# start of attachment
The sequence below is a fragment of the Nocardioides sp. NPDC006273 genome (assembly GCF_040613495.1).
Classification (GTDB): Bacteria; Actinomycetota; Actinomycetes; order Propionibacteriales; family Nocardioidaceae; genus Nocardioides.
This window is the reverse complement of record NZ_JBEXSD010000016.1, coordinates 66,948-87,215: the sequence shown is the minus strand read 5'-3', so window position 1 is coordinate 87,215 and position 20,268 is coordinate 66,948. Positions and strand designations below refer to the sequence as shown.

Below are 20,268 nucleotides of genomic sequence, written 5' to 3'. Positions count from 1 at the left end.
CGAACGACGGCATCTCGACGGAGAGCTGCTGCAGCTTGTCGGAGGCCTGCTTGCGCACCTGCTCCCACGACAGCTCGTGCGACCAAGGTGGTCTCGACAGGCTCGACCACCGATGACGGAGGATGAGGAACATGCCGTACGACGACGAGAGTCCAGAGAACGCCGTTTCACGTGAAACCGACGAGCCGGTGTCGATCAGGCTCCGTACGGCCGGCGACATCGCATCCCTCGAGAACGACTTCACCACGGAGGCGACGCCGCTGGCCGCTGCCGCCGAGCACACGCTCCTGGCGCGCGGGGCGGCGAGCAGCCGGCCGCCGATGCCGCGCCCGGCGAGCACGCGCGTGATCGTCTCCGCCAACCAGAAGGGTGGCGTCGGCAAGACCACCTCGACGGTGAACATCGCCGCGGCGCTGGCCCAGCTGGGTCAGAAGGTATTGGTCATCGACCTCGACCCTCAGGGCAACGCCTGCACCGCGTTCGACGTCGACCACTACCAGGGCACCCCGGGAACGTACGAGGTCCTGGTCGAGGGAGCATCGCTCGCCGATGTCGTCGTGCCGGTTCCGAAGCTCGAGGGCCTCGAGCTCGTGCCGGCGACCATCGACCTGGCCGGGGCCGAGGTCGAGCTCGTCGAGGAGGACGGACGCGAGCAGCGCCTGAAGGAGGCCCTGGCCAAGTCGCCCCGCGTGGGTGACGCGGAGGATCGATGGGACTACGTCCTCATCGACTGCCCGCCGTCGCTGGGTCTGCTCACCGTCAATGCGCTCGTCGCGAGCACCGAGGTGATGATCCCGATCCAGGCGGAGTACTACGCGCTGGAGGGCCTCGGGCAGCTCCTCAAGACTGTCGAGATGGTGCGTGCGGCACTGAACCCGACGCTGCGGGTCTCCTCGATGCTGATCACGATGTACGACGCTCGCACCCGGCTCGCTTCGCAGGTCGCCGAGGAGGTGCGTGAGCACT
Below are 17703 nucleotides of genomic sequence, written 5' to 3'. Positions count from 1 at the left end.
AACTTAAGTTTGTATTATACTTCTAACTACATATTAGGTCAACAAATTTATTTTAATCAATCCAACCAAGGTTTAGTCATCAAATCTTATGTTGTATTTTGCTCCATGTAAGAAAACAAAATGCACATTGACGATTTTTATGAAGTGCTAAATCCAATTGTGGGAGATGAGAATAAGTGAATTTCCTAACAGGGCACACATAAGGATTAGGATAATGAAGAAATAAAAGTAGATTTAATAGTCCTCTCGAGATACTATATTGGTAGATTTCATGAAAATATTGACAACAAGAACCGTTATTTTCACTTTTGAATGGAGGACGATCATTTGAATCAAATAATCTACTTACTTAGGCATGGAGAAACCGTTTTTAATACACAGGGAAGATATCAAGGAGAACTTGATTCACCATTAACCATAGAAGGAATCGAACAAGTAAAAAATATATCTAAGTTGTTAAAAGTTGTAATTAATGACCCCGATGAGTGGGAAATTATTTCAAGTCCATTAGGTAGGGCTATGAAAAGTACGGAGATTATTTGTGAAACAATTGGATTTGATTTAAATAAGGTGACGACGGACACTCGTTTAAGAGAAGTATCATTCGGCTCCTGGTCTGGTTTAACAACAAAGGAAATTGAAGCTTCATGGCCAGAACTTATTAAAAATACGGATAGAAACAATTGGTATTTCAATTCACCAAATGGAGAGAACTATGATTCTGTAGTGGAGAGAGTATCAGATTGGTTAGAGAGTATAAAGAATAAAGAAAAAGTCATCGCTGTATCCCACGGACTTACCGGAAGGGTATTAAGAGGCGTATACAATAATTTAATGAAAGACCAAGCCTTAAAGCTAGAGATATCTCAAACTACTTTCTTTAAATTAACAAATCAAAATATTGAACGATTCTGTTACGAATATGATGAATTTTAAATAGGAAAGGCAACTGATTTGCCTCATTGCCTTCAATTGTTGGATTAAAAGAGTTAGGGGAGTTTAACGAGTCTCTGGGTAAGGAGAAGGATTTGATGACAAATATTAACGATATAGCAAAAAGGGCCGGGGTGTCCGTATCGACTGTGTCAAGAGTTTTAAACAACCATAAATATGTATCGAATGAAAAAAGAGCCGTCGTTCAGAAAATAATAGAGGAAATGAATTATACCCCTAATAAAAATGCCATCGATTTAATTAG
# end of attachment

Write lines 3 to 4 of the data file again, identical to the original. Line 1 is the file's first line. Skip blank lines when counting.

This window is the reverse complement of record NZ_JBEXSD010000016.1, coordinates 66,948-87,215: the sequence shown is the minus strand read 5'-3', so window position 1 is coordinate 87,215 and position 20,268 is coordinate 66,948. Positions and strand designations below refer to the sequence as shown.

Below are 20,268 nucleotides of genomic sequence, written 5' to 3'. Positions count from 1 at the left end.